Anterior Cingulotomy (ACING) was initially developed for the treatment of intractable pain (Foltz & White, 1962), but its other indications include anxiety disorders, depressive disorders, and OCD. In recent years, it has become one of the most commonly-used neurosurgical procedures for the treatment of chronic, treatment-refractory depression and OCD.
The targets for cingulotomy are the supracallosal fibres of the cingulum bundle (part of the Papez circuit) as it travels through the anterior cingulate gyrus. The lesion procedure also results in damage to a localised area of anterior cingulate cortex. The lesion targets (in red) are shown below in Figure 1.
Figure 1 | 'Normalised' T1 MRI Scan showing targets for Anterior Cingulotomy. The base scan is 'Colin' from the Montreal Neurological Institute (MNI)
ACING takes place under general anaesthesia. A stereotactic frame ring is fixed to the skull before a volumetric CT and MRI scan is performed. The CT and MRI images are then imported into planning software specific to the stereotactic frame. Fixed points within the brain are localised to adjust the stereotactic cube in order to overcome any tilt, yaw, or rotation of the brain within the frame. Once the targets are identified, the software automatically calculates the frame coordinates.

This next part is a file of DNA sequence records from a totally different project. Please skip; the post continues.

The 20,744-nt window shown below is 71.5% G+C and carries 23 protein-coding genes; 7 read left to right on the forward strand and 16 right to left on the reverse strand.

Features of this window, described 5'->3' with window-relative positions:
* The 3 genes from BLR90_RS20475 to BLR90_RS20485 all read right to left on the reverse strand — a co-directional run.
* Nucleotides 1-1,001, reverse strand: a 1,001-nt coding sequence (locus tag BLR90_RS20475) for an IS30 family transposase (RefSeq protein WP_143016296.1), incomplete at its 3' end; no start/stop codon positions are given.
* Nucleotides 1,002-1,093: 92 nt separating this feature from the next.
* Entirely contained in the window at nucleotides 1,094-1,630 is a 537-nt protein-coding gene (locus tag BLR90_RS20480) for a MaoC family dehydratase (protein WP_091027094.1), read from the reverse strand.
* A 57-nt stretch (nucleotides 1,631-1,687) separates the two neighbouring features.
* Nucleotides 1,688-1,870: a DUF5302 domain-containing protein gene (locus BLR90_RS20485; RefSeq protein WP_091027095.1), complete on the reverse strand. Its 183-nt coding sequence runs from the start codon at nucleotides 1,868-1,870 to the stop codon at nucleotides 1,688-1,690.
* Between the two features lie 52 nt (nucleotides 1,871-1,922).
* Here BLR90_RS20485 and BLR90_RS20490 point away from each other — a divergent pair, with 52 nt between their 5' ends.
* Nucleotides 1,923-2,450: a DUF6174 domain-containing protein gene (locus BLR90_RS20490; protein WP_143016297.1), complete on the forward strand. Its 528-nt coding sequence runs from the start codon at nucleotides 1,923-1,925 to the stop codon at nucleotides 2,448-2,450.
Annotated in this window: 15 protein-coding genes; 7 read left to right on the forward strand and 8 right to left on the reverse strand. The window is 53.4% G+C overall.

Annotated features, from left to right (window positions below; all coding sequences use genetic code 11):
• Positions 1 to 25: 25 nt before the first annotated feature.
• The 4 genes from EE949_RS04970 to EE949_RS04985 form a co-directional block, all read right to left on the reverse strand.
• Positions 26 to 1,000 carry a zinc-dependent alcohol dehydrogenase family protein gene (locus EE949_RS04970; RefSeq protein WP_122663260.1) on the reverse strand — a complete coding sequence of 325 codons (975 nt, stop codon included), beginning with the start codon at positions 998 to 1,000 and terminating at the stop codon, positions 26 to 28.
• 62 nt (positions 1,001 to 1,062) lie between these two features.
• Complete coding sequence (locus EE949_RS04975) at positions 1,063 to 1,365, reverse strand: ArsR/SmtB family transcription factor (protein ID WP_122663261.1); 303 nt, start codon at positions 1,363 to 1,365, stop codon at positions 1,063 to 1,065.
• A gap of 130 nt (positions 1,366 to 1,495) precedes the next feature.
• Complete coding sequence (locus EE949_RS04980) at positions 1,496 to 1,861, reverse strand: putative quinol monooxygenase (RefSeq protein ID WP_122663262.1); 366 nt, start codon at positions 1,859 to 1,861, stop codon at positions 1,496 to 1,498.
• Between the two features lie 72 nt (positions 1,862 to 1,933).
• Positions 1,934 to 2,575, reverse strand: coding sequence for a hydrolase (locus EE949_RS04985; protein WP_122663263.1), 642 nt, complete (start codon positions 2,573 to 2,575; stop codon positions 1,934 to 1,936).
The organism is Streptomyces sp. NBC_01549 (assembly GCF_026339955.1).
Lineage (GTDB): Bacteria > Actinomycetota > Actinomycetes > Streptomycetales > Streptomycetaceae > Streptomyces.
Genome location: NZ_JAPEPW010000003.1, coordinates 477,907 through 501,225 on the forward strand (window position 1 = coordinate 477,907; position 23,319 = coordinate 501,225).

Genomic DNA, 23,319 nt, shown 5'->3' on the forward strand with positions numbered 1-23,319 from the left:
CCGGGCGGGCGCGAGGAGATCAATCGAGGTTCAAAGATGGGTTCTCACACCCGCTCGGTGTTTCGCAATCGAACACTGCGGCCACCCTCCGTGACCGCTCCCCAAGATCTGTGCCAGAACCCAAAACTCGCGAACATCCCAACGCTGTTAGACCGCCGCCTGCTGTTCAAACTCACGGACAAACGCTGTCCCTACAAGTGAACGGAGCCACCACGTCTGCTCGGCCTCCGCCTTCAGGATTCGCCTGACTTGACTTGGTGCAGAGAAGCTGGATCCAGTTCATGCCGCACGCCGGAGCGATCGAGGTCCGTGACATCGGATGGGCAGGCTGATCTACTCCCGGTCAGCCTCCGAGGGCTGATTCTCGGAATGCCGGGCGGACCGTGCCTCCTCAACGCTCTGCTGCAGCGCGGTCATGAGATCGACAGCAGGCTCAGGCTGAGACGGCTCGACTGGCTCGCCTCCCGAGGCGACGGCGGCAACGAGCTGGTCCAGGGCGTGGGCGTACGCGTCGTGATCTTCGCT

Two small incisions are made 2.5cm from the midline and just anterior to the coronal suture. A six-millimetre tip radiofrequency lesion generator probe is then inserted to the previously-located target and the lesion is created by heating the probe to 70º Celsius for 90 seconds.
The targets are 7 mm lateral to midline, 20 mm posterior to anterior portion of frontal horn, and 1 mm above the roof of the lateral ventricles. The intended lesion has a diameter of 8-9mm.
FOLTZ EL, WHITE LE. Pain “Relief” by Frontal Cingulumotomy. Journal of Neurosurgery. 1962; 19(2): 89-94. http://dx.doi.org/10.3171/jns.1962.19.2.0089